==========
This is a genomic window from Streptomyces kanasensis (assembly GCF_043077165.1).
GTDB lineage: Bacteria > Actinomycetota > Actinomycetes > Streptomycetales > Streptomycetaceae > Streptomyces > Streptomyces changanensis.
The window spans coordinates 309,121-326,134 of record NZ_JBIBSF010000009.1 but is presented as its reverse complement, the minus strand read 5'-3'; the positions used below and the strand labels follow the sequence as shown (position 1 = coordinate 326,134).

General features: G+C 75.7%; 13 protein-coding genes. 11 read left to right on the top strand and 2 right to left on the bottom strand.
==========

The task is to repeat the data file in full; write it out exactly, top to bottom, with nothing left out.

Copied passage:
This is a genomic window from Streptomyces kanasensis (assembly GCF_043077165.1).
GTDB lineage: Bacteria > Actinomycetota > Actinomycetes > Streptomycetales > Streptomycetaceae > Streptomyces > Streptomyces changanensis.
The window spans coordinates 309,121-326,134 of record NZ_JBIBSF010000009.1 but is presented as its reverse complement, the minus strand read 5'-3'; the positions used below and the strand labels follow the sequence as shown (position 1 = coordinate 326,134).

General features: G+C 75.7%; 13 protein-coding genes. 11 read left to right on the top strand and 2 right to left on the bottom strand.